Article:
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Crit Rev Toxicol. 2014 Nov;44(10):842-8. doi: 10.3109/10408444.2014.936550. Epub 2014 Sep 8.

Relevance of the 1-year dog study in assessing human health risks for registration of pesticides. An update to include pesticides registered in Japan.

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ToxAdvice GmbH , Reinach BL , Switzerland.


Over 400 active pesticides are registered in Japan (FAMIC 2013). The results of dog toxicity studies (usually, the 1-year study) were used by the Japanese regulatory authorities to establish the acceptable daily intake (ADI) for 45 pesticide active ingredients (about 9%). A retrospective review of ADIs established in Japan with dog studies as pivotal data for their derivation was performed: the ADIs were reassessed under the assumption that the 1-year dog study would not be available and an alternate ADI was derived based on the remaining toxicology database. In 35 of the 45 cases (77.8%) the ADI resulting from the absence of the 1-year dog study was no greater than twice the Japanese ADI, a difference considered not to be of biological significance. In 6 cases (13%) the resulting ADI was 2-5 times higher, which is considered of questionable biological relevance. On further evaluation of the database, three of these six cases were assessed as to clarify that there is no clear difference and for the other three additional studies to clarify that uncertain findings would have been required. In 3 of the 45 cases (7%) there may be a real difference within the ADI ratio of 2-5. Only in 1 case (2.2%) ADI was five times higher than that has been set. Accordingly, the absence of a 1-year dog study does not appear to influence the ADI derivation in a relevant manner in more than 98% of cases. For the four compounds with a real difference in ADI, consumer exposure would still be well below the alternative ADI. Therefore, a strong case can be made that the standard mandatory requirement to conduct a 1-year dog study, in addition to the 3-month study, is not justified and of no additional value in protecting human health. In addition, a substantial reduction in test animals could be achieved.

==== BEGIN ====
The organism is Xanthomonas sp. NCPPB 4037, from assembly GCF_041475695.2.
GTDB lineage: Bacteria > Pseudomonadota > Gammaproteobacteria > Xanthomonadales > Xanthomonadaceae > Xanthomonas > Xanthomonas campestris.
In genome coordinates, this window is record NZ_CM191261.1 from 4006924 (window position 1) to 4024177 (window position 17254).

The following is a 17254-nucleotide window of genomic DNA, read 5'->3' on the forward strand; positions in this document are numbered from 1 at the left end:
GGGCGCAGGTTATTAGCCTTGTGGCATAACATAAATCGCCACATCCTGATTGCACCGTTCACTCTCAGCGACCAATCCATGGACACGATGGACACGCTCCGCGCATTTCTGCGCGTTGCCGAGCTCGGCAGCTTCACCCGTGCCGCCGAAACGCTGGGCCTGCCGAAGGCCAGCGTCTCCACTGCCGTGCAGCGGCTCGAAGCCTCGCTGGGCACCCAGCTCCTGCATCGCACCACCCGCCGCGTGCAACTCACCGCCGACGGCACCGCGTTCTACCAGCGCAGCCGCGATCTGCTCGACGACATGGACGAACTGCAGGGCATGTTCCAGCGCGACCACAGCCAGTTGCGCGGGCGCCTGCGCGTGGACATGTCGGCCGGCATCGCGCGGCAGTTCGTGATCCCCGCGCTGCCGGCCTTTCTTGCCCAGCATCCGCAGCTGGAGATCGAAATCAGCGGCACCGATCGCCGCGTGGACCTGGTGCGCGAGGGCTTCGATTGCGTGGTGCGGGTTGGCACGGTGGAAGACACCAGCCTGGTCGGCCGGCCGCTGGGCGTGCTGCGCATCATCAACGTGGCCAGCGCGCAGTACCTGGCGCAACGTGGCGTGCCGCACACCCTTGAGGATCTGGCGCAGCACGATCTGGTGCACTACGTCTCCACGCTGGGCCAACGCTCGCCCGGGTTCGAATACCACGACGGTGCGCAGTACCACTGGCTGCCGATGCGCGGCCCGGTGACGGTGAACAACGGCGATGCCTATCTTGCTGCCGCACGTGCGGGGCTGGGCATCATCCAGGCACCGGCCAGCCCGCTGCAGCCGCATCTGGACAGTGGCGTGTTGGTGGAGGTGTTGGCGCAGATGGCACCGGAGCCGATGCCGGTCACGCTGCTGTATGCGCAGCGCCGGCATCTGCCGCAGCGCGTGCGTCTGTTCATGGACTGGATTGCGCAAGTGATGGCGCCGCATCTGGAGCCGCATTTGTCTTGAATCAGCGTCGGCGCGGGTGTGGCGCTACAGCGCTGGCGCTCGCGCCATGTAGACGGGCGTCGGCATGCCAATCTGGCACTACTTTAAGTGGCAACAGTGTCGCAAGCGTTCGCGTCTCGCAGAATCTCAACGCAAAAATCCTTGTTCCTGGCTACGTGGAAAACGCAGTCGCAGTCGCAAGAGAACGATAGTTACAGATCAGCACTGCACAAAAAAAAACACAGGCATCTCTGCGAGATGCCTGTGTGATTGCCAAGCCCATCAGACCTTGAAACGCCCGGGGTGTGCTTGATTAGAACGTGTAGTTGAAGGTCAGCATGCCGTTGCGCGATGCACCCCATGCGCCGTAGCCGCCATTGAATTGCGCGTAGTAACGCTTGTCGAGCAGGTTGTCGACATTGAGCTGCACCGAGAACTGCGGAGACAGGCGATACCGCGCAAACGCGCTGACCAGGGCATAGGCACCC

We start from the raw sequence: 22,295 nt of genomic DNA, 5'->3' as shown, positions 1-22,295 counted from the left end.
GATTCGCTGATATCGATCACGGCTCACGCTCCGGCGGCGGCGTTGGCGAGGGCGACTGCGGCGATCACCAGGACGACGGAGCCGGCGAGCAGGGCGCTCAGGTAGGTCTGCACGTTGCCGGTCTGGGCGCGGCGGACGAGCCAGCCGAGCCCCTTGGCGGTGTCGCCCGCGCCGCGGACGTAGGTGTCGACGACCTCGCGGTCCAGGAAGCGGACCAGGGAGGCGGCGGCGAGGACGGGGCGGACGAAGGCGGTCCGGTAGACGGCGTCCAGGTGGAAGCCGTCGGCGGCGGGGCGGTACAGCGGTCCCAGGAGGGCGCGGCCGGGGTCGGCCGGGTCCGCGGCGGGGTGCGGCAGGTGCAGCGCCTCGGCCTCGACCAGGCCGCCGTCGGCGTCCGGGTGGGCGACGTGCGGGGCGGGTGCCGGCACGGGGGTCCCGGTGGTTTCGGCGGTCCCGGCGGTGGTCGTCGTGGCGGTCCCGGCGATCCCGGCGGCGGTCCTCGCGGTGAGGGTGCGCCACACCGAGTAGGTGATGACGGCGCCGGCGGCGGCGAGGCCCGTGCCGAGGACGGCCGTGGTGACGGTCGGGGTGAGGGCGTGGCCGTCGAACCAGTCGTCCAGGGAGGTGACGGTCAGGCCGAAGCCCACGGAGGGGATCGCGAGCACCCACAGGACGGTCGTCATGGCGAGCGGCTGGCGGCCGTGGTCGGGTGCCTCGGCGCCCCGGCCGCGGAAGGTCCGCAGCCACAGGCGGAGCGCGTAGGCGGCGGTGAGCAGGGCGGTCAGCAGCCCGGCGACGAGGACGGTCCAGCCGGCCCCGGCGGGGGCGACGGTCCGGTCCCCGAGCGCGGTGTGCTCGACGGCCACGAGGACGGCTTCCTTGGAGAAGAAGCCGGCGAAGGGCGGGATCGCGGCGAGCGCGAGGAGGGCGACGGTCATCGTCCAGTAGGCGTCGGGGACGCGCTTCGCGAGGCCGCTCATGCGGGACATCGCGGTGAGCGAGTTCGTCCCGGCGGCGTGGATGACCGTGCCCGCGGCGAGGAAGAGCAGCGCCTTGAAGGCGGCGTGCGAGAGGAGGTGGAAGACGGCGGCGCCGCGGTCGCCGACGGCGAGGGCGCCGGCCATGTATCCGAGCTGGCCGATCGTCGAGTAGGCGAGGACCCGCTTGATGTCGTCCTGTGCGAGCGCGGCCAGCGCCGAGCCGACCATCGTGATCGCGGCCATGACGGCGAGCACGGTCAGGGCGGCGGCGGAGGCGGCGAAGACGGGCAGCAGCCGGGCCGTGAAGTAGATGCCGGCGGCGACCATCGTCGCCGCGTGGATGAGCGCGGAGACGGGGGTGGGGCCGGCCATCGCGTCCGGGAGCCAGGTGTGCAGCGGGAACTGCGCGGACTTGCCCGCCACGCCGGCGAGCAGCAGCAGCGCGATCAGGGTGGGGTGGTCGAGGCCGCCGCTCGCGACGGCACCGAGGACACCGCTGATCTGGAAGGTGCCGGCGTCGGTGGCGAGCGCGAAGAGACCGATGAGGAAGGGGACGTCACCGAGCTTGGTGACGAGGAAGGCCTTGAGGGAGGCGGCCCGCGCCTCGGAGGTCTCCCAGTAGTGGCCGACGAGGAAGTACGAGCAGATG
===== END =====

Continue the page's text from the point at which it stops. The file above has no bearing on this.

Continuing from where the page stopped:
Japan; dogs; pesticides; repeat-dose toxicity studies; study duration

[Indexed for MEDLINE]

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